6. Margaret Helfand
Helfand was a New York-based architect and urban planner. She studied at Swarthmore College and the University of California – Berkeley. She attended the architectural association school in London and then went on to pursue her M.arch again from the University of California – Berkeley. After working with Skidmore Owings & Merrill and Marcer Bruel, She started her own firm. She served as president of the New York chapter of the American Institute of Architects. She is widely renowned for working on large scale and public sector projects during the time where very few women practiced planning and even fewer were involved in large scale projects. Her most renowned one is the center for architecture. She served as a co-chair of the New York Vision which is a civic group that provides consultation to governments regarding urban design and town planning. They were prime advisers for the redevelopment of lower Manhattan after the destruction of the World Trade Center. Her firm won many awards and her work is honored in a monograph published by Monacelli Press.
7. Elizabeth Plater
Elizabeth Plater is an American architect and Urban Planner based in Miami, Florida. Born in Pennsylvania, She pursued her bachelor’s degree in architecture as well as urban planning from Princeton. Furthermore, She went to Yale for her post-graduate studies. She co-founded heir firm Arquitectonica with her husband that was renowned for the dramatic expression of high tech modernism. She is a stark expressionist of the new urbanism in the school of thought for planning as well as the new classical school of thought for architecture. The vastly opposing ideologies for both schools is believed in by platter because of the contemporary drive in these respective fields. She became the leader of the New urbanism movement by vocalizing and designing the traditional town planning and carried out many projects to transform the suburbs into liveable towns. She is the founder and board member of the Congress for New urbanism. She has been awarded numerous honorary doctorates as well as awards for her contributions to the field of urban planning as well as architecture. She also has been teaching most of the major design institutions in Northern America.
8. Ellen Dunham
Ellen Dunham Jones is an architectural educator and urbanist who has contributed immensely to the literature of urban design and development. She graduated from Princeton with an A.B degree in architecture and planning. She further pursued a Master’s in architecture. She is also a professor and coordinator of a Master’s in Science at the Georgia Institute of technology. She has many research, publications, and courses under her name and guidance. She has been featured in many design magazines for her work mainly about linking the contemporary theories and design for urban development. She is the former chairperson of the congress for the new urbanism. Her focus area of research and teachings is helping community upliftment to fight the challenges of the 21st century. Her success story lies in the suburban retrofits through a series called – retrofitting Suburbia. She became well known for re-educating the engagement with the environment. She has a strong interest in ecological urbanism with a focus on climate change and suburban blight.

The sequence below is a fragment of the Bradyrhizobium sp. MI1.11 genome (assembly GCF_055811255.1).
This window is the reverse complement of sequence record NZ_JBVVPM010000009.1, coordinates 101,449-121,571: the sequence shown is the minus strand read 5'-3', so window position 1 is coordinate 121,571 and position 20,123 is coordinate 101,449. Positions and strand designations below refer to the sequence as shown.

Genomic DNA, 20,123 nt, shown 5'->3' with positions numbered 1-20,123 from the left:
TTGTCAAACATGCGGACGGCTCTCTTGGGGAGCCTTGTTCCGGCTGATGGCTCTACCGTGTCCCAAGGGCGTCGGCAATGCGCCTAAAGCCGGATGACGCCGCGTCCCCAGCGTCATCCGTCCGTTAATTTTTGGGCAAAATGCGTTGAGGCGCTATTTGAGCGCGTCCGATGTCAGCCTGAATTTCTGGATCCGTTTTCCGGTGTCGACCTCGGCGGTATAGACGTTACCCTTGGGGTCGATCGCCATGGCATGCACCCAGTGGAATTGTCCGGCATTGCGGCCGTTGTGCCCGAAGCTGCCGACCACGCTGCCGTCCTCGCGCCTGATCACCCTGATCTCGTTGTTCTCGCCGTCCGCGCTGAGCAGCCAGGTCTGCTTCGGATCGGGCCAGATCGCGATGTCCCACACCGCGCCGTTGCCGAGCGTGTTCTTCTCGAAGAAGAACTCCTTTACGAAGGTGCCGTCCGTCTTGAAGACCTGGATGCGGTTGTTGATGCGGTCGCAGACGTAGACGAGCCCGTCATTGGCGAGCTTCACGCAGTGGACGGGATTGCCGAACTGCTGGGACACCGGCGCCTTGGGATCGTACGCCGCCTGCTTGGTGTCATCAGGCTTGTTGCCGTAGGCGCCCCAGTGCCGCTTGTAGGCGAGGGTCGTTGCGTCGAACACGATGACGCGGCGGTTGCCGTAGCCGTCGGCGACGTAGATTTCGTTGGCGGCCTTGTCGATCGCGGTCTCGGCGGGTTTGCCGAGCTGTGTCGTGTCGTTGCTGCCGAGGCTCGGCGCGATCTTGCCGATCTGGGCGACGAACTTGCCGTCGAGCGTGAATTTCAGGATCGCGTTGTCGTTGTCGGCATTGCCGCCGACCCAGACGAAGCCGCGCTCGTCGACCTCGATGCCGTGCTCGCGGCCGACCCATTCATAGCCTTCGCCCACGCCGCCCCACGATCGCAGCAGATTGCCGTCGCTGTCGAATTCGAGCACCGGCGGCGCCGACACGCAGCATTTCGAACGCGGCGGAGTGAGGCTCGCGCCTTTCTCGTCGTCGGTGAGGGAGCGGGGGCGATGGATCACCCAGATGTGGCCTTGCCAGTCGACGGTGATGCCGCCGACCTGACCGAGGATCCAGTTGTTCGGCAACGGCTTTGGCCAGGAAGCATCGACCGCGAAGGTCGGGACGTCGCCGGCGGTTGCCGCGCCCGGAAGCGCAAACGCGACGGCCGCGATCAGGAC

9. Janette Sadik Khan
‘If you can change the street, you can change the world’ is the strong belief of one of the most successful transportation designers and policymakers. Janette Sadik Khan was born in California and moved to New York City. She graduated with a BA in political science from Occidental College, L.A. and later from the School of Law, Columbia University. She served as commissioner of the New York City Department of Transportation. She is an ambitious leader transforming various urban areas by the redevelopment of transportation systems and the streets with the focus on making the neighborhood more friendly, safe, and sustainable. She also serves as the chairperson of the National association of city transportation officials which is working with the transportation of 40 cities in the USA. She worked on important projects like the pedestrianization of times square, redesigning broadway and Columbus circle, etc. During her tenure, almost 60 miles of the bicycle lane and over 60 plazas were added to the urban design of New York City. She is the developer of the first ‘street design manual’ and ‘street works manual’ for an expectation of more interactive and attractive streets. She also is an author of the book Street Fight: Handbook for an urban revolution.
10. Toni L. Griffin
Toni Griffin is an urban planner widely known for ‘Detroit future city’ a city-wide framework of urban transformation with comprehensive planning and design. She is the founder of urban planning and design for the American cities which is based in New york. Griffin is a professor at the practice of urban planning at Harvard and is the founding director of J. Max Bond Center on Design for the Just City at the Spitzer School of Architecture at the City College of New York. Her center has made significant contributions to the research of the urban design of American cities. She also authored multiple books. She has been in leadership roles for multiple redevelopment projects in New Jersey and Washington D.C. and has played a vital role in the redevelopment of numerous neighborhoods. She is currently working on two major projects—an urban greenway network and economic development plan for the city of St.Louis, M.O.